Fletcher Building shareholders were “disappointed” after a meeting on Friday in which the company was asked to explain how a nationwide Gib shortage had come about.
Simplicity Living chief executive Shane Brealey said there was a lack of accountability from Fletcher Building executives at the meeting.
“They gave reasons for the Gib shortage like Covid-19 and blamed traders. But Covid-19 has affected everyone, and we don’t see a shortage of concrete and steel production,” Brealey said.
Brealey said he was “disappointed with the meeting” and the lack of a clear explanation from Fletcher Building as to how Gib’s shortage occurred. Simplicity Living is in a build-to-let partnership with KiwiSaver provider Simplicity, which owns 0.8% of the $35 million Fletcher Building.
NZ Shareholders Association chief executive Oliver Mander said the outcome of the meeting was “mixed”.
“It was a frank and open discussion, which was positive. But there was still a lot to discuss,” Mander said.
The association, whose members own 0.4% of the business, raised concerns that the Gib shortage was damaging Fletcher Building’s long-term reputation, he said.
But reputational risk was quickly turning into political risk and shareholders were worried, he said.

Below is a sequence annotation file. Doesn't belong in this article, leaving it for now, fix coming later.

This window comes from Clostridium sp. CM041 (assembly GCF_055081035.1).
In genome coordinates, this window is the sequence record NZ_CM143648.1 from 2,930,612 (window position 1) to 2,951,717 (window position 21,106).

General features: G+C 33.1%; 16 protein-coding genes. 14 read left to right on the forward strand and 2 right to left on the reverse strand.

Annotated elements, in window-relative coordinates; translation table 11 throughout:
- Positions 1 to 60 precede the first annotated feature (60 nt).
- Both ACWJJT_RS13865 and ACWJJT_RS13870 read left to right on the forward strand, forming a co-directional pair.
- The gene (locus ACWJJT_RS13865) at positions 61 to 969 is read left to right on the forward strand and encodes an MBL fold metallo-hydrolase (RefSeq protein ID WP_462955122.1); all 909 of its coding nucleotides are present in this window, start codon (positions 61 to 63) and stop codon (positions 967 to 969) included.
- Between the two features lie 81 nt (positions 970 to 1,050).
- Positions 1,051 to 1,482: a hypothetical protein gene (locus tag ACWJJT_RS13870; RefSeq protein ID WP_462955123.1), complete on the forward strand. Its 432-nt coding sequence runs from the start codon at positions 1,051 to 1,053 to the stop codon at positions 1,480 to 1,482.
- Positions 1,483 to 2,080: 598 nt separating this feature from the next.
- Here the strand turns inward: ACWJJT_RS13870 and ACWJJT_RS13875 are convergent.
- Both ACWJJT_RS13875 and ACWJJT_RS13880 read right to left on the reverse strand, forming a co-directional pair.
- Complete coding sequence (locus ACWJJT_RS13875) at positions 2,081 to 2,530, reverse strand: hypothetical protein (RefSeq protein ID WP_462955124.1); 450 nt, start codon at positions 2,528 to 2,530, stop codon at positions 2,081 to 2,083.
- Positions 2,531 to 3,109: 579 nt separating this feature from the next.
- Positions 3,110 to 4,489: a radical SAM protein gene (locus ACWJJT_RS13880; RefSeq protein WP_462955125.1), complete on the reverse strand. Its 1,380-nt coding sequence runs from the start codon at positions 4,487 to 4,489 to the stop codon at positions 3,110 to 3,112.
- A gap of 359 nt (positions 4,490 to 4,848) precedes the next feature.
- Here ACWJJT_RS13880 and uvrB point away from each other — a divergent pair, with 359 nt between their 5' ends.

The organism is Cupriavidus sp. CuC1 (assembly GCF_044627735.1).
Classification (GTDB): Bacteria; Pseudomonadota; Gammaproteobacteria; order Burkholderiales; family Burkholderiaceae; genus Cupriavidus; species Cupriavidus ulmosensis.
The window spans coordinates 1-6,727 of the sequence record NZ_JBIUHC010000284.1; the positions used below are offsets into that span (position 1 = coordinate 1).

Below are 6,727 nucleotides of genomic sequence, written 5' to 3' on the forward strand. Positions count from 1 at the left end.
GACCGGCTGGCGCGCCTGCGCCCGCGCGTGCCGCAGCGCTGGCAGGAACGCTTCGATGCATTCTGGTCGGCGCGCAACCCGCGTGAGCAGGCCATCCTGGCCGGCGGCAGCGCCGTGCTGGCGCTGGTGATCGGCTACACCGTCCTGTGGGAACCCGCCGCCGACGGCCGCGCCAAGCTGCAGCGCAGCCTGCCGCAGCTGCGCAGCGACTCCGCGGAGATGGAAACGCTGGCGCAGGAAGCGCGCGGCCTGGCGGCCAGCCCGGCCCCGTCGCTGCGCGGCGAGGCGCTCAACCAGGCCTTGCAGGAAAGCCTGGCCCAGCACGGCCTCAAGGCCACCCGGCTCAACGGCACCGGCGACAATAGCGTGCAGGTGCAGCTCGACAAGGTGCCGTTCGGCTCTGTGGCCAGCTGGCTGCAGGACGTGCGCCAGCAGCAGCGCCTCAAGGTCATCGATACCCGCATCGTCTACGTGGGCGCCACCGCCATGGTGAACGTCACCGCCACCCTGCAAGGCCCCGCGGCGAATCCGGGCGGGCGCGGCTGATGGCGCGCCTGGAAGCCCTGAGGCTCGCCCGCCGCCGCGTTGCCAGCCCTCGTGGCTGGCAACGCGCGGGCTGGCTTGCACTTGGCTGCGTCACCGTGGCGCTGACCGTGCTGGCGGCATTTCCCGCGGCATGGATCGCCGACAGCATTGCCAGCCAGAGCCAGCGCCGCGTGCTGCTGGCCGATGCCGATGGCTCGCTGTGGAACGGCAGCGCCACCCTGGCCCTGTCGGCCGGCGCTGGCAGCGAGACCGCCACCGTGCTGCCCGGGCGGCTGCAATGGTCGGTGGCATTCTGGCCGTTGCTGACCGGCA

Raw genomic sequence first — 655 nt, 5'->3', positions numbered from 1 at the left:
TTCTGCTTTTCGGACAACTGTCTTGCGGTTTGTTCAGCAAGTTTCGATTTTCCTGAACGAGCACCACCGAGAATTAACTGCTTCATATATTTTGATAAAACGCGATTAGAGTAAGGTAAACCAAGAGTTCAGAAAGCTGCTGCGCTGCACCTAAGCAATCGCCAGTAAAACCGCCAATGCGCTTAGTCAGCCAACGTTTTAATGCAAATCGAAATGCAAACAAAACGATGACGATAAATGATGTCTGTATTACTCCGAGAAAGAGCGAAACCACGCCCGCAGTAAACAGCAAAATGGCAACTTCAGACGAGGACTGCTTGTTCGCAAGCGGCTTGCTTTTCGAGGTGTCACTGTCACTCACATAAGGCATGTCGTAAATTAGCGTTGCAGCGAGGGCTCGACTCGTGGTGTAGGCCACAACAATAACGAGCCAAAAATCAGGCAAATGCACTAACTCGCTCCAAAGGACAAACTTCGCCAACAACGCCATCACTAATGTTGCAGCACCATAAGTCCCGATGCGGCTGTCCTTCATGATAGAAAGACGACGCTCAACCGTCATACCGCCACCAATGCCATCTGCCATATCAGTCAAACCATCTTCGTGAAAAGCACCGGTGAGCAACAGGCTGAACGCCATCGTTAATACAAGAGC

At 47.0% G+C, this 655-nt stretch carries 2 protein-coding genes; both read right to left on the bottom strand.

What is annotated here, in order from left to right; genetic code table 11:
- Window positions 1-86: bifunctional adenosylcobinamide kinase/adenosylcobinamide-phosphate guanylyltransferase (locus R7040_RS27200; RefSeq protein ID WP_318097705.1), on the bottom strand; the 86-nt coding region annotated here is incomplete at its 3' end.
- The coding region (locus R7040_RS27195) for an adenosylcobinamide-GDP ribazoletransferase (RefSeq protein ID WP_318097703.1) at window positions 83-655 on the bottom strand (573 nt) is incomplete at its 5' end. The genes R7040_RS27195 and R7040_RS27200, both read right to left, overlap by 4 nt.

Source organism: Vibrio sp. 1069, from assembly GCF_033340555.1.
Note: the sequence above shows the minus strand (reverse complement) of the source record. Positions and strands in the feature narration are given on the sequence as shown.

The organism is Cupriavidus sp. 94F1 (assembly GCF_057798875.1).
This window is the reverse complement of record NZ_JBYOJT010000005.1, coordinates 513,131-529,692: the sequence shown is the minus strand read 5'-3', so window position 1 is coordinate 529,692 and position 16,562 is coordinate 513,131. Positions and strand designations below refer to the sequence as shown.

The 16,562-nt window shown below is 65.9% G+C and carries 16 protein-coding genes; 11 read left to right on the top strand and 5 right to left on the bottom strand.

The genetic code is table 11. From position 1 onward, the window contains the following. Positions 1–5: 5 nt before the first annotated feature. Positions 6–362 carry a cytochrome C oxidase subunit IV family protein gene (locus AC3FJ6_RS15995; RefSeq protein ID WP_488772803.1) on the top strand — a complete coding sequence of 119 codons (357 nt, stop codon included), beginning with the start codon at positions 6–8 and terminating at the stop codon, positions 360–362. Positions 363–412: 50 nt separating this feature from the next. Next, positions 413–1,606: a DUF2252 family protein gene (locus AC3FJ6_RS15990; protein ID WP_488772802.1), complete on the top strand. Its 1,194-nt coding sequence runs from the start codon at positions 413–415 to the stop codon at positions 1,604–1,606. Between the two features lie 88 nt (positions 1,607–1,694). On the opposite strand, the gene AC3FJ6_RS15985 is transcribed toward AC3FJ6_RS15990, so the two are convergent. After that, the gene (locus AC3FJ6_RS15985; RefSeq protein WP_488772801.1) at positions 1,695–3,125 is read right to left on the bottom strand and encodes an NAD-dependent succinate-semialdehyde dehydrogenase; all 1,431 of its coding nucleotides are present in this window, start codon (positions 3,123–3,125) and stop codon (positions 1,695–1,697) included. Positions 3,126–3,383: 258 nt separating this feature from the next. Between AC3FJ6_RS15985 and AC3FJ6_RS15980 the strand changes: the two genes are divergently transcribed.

Mander said ownership of Fletcher Building shares among association members had declined in recent years, but concerns remained about the direction of the company.
The association and Simplicity would take the weekend to review their next steps in their approach to Fletcher Building and provide an update early next week, he said.
Earlier this week, Simplicity Living canceled all of Gib’s contracts with Winstone Wallboards and instead imported similar plasterboard from Thailand.
Brealey said the company wanted to buy New Zealand-made products when it could, but Fletcher Building’s behavior made that impossible.
“You can’t fly like an eagle when you’re surrounded by turkeys,” Brealey said.
Last month, Fletcher Building asked builders in Aotearoa not to order Gib plasterboard until their site was ready for installation, to ensure orders could be fulfilled when needed. amid the national shortage of building materials.
“It’s just crazy that we have to import such a basic product as plasterboard to build homes that we desperately need in time,” Brealey said.
“How come we have concrete, framing, doors, windows, roofing, hardware and everything else needed. But we have a problem with the simplest product, Gib board?
On Thursday, Winstone Wallboards said it would increase Gib plasterboard production by 7-8% between July and September.
But Brealey said the increase was a “drop in the bucket” compared to what the construction industry needed.